Product Review Polygon XQuarone DH9

It was rumoured and talked about, it then appeared in bike park testing but hidden by camouflaged decals, it was buzzed about when it appeared on the World Cup circuit under the Polygon United Racing Team and now it’s available from Bicycles Online for us lucky punters to throw a leg over. Ladies and Gentleman, the Polygon Xquarone DH9 downhill bike is here and the hype is real!
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Item: Polygon XQuareone DH9 downhill bike
Purchased From: Bicycles Online (click here)
Purchase Price (approx): $6,699
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Let’s get to the chase and cover the first three things that people say when they see this thing in the flesh. First up; No, it isn’t an E Bike. That lower pivot area houses something far more interesting than a pedal assist motor. Second thing; the frame design is certainly something pretty wild but boy is it a nice surprise for people who can push a bike to the limit! And the third thing? Nope, not a 29 inch wheeled downhill bike. No need for that when you pack this much grip.
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Make no mistake; this is a top end sled. The frame is full carbon with a couple of alloy linkages attaching the carbon swing arm. She’s a rampaging 218mm rear travel chariot with a 157mm Super Boost rear axle swinging via a Fox Factory Float X2 rear air shock. You’re treated to the amazingly tuneable Fox Factory 40 Float air forks with 200mm of plush travel rolling on an E13 LG1 650B wheelset. All cables are internally routed making for a smooth finish on the well presented frame. There’s some nice frame protection going on in the usual spots of contact of stuff flicking up off the trail and the finish on the decals is second to none.
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The cockpit is all class with Raceface Atlas 800mm 35mm bars clamped to a direct mount Raceface Atlas stem. The saddle and seatpost are the ever reliable Entity brand. I’ve run the large size frame for this review and can safely say it suited me and anyone else that had a bounce on it standing near enough to six feet, give or take a few inches. The frame comes in four sizes; small, medium, large and extra large and although an XL would probably suit my six foot stature, the large felt so comfortable as I prefer a good fit in the cockpit.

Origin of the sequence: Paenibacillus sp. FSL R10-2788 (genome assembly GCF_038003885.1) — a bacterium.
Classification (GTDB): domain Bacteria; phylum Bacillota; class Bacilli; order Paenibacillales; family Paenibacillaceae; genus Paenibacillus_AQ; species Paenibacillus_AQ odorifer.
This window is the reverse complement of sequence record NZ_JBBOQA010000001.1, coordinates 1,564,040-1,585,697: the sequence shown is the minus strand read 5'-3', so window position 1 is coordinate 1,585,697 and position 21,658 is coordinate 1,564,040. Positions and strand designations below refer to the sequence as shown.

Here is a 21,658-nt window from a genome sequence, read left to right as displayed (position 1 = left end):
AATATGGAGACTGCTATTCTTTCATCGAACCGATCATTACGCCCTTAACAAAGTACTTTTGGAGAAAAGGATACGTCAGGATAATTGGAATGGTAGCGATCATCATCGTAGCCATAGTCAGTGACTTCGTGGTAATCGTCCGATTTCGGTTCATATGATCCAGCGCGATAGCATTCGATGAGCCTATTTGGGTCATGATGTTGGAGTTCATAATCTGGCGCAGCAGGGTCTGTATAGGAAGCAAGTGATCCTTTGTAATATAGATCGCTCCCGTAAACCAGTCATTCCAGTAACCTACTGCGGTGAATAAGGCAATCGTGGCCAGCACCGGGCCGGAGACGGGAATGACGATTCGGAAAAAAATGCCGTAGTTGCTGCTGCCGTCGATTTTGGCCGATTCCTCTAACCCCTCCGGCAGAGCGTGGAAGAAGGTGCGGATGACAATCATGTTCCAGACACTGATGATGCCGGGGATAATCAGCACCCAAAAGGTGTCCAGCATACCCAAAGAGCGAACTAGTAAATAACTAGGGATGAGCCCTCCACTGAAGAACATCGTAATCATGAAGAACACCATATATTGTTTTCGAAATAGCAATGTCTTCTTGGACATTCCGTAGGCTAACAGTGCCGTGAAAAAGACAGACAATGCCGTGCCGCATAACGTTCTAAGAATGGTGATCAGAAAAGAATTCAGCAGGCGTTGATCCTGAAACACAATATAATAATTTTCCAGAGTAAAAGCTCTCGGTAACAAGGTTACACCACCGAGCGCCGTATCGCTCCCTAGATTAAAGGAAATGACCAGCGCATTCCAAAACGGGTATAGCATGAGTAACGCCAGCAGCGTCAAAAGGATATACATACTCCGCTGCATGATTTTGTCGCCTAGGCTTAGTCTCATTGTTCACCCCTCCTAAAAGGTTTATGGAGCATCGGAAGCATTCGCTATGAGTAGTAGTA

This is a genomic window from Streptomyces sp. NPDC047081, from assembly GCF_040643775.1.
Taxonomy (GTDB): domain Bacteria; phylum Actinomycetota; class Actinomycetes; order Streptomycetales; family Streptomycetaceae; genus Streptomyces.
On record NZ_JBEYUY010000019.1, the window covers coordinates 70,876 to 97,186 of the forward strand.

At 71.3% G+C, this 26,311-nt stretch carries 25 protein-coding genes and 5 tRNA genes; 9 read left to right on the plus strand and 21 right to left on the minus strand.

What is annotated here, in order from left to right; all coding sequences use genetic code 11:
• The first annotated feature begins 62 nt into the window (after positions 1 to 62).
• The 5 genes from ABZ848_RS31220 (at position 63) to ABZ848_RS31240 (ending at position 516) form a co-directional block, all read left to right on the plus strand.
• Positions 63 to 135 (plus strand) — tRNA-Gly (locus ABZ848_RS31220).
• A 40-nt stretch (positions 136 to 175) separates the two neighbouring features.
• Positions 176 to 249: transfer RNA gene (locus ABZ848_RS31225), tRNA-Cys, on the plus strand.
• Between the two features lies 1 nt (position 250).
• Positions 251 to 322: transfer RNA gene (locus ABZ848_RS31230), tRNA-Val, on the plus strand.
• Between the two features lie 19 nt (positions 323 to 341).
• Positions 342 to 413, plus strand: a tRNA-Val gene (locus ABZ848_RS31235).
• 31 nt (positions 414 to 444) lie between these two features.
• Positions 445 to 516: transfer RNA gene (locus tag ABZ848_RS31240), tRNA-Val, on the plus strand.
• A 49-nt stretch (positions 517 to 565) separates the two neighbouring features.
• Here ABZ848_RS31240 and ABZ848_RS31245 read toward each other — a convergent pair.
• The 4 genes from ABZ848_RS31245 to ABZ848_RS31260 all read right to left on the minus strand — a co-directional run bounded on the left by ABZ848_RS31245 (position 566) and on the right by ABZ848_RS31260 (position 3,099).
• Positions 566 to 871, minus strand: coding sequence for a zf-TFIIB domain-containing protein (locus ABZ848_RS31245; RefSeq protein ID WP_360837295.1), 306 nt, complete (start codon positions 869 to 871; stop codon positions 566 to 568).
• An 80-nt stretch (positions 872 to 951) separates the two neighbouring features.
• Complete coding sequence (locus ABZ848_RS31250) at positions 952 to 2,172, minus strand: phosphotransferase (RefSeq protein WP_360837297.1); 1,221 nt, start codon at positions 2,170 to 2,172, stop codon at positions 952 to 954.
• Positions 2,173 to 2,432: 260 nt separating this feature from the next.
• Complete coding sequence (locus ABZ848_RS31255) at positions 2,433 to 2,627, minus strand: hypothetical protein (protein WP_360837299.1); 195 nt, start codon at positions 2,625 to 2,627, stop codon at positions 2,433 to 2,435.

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Slowing down and stopping is done via Shimano Saint BR M820’s with metal pads on 203mm rotors. Straight out of the box these brakes had some initial bite but only improved as the ride went on. I’m not known as Shimano brake fan but the Saints felt decidedly better than any other Shimano brake I’ve used. They pulled me up without locking into big stops, modulated enough that I wasn’t feeling the front wheel understeer and push over a turn and didn’t heat up to make them fade, box ticked!
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The drivetrain is mint. Surprisingly it isn’t pairing Shimano brakes with Shimano shifting though or vice versa. The drivetrain is a SRAM X01 DH setup with 7 speed on an E13 LG1 36 tooth crankset. It’s guided via a matching E13 LG1 chainguide on a pressfit E13 bottom bracket.
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Now that I’ve pointed out the obvious bells and whistles, let’s talk about the elephant in the room; what is the go with that rear linkage! It’s referred to as the NAILD R3ACT 2PLAY design. A mouthful but when breaking it down, it makes sense. The Fox shock is attached to a yoke that goes around the seat tube and attaches to the almost high point of the swingarm. The most forward and lower part of the swingarm is then bolted to another small linkage that is attached to the frame near the bottom bracket but it also includes an unusual and interesting mount point via an almost entirely internal alloy stanchion on the swingarm. This my friends is where the eyebrows are raised and we’re asked “Er, what does it do?” It’s tricky to get a feel for this design just rolling around the car park but let me assure you, when you point this thing down a trail and you’ve strapped the goggles on, it all comes together in a very pleasant way! The extra stanchion creates an amazing pedalling platform that basically means you’re not interrupted on small bumps as the load is shifted and shared. The big play on this suspension design can be seen on Polygon and Marin’s Enduro bikes where the pedal platform is claimed to be almost other worldly by keeping the movement of the frame (bobbing as we downhillers call it) limited. In essence, it means you can pedal the thing in any gear when the wheels are on the ground and it’ll feel consistent and you’ll get that drive you’re after to haul arse at a big jump or a sprint to the finish. It doesn’t need a lot of maintenance I’m told and it’s basically just greasing it periodically.